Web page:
An artist whose work I really love and admire is Sawai Shohei from Japan, who can be found on Instagram as sawai4839. While capable of creating beautiful, finely rendered, realistic drawings, Sawai also inserts abstract patterns and strange shapes into his portraits. All of these various “textures,” as he once called them, create different effects, but because they all work as pareidolias, we cannot help but identify with them and therefore question our own reality.

Untitled Sawai Drawing 1 by Sawai Shohei

Many of Sawai’s drawings appear to capture passengers using public transportation in Tokyo. They often look bored, wear masks (even before the outbreak of COVID-19), and study their phones. However, in one such drawing, instead of seeing a realistic depiction of a Japanese commuter, we see instead a vaguely human-shaped series of cubes that, having appeared from nowhere, are now flying page-left. Two arms emerge from the cubes to hold a book or a booklet-style smart-phone-case up to the “face” of the cubes. Although surreal, the drawing is not frightening; rather, it is quiet, contemplative, and matter of fact, forcing the reader to ask, Is this a person so caught up in their digital display that they are turning into pixels, or a collection of pixels turning into a human? Maybe it’s a metaphor for our reliance on our phones. Or maybe it’s just a weird drawing, a flight of fancy on the part of Sawai.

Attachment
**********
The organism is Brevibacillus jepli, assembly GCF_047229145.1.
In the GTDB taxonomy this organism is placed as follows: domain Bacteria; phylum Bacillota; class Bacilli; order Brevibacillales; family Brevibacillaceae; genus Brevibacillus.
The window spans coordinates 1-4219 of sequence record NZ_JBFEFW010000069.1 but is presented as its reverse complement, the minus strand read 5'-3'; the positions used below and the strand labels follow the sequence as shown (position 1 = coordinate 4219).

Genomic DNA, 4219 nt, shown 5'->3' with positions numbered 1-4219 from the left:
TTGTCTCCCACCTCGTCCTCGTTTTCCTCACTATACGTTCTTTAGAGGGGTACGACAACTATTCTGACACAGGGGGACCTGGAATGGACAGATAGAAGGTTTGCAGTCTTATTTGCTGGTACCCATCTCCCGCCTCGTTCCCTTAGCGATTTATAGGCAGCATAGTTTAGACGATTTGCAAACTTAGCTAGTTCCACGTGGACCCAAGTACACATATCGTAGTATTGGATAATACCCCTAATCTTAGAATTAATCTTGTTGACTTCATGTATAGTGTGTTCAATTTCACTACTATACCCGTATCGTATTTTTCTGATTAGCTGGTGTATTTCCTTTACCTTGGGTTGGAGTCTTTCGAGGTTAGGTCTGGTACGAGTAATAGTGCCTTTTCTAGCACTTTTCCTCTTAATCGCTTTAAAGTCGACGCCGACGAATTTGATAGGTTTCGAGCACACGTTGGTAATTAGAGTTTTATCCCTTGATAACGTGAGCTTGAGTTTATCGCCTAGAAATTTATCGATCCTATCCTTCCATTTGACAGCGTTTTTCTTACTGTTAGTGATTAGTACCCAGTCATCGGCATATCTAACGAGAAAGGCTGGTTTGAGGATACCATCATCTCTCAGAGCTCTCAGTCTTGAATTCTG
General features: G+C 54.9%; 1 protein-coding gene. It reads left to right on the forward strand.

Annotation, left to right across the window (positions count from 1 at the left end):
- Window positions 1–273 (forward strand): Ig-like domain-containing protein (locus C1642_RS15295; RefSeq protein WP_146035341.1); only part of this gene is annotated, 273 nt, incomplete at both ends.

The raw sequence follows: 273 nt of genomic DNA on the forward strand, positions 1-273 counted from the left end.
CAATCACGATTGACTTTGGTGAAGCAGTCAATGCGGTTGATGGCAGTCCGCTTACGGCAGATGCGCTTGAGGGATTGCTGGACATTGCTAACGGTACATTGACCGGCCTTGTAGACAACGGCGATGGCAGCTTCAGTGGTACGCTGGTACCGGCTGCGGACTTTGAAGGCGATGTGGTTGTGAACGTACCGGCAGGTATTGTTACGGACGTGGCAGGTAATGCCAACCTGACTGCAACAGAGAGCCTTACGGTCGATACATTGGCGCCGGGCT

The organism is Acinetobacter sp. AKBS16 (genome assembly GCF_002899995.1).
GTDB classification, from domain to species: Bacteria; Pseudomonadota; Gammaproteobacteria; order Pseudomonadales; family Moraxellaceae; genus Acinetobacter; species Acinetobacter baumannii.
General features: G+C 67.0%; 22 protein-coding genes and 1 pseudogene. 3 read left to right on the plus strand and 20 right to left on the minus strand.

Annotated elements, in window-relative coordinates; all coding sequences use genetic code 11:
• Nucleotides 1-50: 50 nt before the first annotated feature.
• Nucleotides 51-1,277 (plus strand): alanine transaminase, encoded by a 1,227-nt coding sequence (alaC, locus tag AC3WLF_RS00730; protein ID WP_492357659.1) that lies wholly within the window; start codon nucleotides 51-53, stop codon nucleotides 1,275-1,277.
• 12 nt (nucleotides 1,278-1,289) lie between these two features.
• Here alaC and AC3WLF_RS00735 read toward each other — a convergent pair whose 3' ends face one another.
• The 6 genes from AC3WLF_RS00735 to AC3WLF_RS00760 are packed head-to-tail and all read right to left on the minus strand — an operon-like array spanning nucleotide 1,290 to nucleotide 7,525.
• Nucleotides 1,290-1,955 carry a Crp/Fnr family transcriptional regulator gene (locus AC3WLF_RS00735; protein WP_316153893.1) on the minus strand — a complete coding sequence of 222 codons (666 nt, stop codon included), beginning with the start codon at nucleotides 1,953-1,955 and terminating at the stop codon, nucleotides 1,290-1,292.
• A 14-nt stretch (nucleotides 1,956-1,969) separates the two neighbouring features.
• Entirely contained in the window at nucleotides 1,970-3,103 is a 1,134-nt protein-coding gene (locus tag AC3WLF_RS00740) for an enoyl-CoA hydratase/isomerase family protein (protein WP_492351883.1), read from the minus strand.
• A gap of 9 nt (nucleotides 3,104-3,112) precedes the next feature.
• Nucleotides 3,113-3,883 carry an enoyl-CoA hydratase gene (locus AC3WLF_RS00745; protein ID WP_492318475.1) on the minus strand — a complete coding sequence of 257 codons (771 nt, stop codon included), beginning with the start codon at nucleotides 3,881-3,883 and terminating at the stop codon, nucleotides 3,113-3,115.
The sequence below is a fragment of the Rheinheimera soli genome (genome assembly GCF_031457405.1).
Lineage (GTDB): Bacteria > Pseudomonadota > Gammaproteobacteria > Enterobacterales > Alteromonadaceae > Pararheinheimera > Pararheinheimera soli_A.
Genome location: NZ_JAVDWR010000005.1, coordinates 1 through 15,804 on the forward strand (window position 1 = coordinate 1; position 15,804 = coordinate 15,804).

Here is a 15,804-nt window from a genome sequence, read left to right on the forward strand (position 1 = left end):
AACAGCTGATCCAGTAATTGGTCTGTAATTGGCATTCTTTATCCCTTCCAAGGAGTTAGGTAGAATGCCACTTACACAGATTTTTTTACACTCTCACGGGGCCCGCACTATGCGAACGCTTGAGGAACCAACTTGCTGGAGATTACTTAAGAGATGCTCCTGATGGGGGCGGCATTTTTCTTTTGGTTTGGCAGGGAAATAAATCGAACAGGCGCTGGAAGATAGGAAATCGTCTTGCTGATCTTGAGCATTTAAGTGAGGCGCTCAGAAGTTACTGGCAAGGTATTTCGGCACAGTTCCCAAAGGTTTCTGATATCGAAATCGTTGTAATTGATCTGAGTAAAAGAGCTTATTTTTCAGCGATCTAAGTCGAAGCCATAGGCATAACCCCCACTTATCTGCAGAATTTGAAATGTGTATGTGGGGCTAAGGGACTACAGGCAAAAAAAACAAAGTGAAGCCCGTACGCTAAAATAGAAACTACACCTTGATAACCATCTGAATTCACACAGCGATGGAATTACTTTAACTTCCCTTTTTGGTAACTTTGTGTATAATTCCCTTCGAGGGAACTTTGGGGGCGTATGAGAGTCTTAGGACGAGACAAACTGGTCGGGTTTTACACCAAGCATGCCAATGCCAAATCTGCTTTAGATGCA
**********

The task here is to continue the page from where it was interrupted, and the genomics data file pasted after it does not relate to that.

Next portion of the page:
Untitled Sawai Drawing 2 by Sawai Shohei

Not all of Sawai’s non-representational drawings are so peaceful. In others, human forms are replaced not by geometric certainty, but instead by more disturbing biometric shapes, like cancerous growths sloughing away from skulls, then piled up into something like hair, and then that hair spilled out over the skull like tentacles or eyestalks, again toward smart phones. The suggestion of body horror in these drawings emphasizes the otherness of the strangers on the train, creating a sense or revulsion and distance, like observing unusual animals in a zoo.

Untitled Sawai Drawing 3 by Sawai Shohei

But even these ugly pareidolias are not always disturbing. In one, a child walks near an adult whose facial folds appear to be smiling. Two more adults walk nearby, creating the impression of a family. Rather than seeming “other,” I found myself identifying with the ugliness.

Untitled Sawai Drawing 4 by Sawai Shohei